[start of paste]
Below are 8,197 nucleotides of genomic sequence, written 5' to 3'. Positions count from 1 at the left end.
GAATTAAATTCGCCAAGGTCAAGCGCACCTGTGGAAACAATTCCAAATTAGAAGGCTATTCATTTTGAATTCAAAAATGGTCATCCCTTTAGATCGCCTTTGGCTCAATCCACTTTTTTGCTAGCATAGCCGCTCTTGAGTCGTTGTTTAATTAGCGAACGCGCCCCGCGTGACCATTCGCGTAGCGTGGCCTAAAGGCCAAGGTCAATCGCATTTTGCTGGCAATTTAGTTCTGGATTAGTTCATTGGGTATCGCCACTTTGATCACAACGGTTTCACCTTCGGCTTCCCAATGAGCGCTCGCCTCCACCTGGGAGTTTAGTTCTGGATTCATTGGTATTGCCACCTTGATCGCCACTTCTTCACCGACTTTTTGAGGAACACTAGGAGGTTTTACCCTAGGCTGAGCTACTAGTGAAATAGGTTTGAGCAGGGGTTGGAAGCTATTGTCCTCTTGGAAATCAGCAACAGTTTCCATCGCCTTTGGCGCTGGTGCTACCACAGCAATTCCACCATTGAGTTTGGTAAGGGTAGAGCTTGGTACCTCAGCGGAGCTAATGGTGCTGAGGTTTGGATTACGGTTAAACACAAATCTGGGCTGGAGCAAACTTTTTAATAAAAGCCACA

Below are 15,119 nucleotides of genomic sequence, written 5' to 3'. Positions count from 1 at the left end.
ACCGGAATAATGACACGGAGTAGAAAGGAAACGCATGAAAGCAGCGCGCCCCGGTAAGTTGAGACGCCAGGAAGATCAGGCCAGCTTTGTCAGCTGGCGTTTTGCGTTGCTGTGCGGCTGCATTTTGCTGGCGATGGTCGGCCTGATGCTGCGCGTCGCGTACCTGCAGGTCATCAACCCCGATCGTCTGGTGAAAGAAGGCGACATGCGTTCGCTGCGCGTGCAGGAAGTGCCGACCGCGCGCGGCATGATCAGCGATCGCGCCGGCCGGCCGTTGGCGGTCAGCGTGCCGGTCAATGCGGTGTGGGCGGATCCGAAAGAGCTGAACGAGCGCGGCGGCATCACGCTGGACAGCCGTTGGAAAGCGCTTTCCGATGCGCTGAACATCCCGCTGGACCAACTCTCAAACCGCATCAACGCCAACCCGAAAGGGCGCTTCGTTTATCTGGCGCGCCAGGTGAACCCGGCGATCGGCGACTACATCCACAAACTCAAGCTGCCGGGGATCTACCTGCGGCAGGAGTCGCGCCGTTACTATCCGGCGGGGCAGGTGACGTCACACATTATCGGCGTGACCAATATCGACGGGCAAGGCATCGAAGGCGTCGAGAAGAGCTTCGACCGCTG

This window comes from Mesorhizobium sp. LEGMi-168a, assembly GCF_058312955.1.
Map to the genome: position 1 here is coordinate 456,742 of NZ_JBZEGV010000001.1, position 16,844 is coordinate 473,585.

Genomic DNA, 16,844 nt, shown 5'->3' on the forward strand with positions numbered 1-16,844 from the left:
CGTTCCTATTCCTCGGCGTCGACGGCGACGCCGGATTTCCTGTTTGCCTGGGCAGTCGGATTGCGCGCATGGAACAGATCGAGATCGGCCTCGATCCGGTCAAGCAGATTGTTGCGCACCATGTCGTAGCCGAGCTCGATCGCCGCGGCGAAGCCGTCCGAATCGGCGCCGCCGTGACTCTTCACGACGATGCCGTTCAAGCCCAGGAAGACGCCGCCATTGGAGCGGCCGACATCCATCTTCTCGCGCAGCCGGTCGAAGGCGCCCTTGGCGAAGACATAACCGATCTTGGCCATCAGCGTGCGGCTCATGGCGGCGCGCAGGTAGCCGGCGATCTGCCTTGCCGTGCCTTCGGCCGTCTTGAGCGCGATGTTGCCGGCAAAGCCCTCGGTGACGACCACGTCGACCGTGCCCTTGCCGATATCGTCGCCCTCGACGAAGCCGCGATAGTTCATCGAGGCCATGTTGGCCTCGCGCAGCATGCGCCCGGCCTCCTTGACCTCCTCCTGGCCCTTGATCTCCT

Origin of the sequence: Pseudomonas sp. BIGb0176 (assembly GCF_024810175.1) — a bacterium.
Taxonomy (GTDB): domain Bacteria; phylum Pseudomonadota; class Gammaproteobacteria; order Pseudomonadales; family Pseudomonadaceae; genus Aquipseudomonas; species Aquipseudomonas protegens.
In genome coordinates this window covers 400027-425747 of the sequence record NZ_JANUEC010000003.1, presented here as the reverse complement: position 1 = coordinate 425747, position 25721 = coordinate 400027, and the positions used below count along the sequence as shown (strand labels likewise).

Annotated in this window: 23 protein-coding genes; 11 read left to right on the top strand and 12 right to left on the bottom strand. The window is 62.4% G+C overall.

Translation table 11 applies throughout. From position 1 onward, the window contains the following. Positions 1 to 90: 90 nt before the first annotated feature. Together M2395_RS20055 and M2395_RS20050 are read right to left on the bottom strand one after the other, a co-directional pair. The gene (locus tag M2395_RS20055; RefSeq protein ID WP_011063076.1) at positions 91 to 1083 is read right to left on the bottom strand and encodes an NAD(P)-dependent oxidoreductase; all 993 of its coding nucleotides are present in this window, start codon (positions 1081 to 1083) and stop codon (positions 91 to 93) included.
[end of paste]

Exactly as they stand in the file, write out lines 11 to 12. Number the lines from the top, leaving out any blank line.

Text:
In genome coordinates this window covers 400027-425747 of the sequence record NZ_JANUEC010000003.1, presented here as the reverse complement: position 1 = coordinate 425747, position 25721 = coordinate 400027, and the positions used below count along the sequence as shown (strand labels likewise).

Annotated in this window: 23 protein-coding genes; 11 read left to right on the top strand and 12 right to left on the bottom strand. The window is 62.4% G+C overall.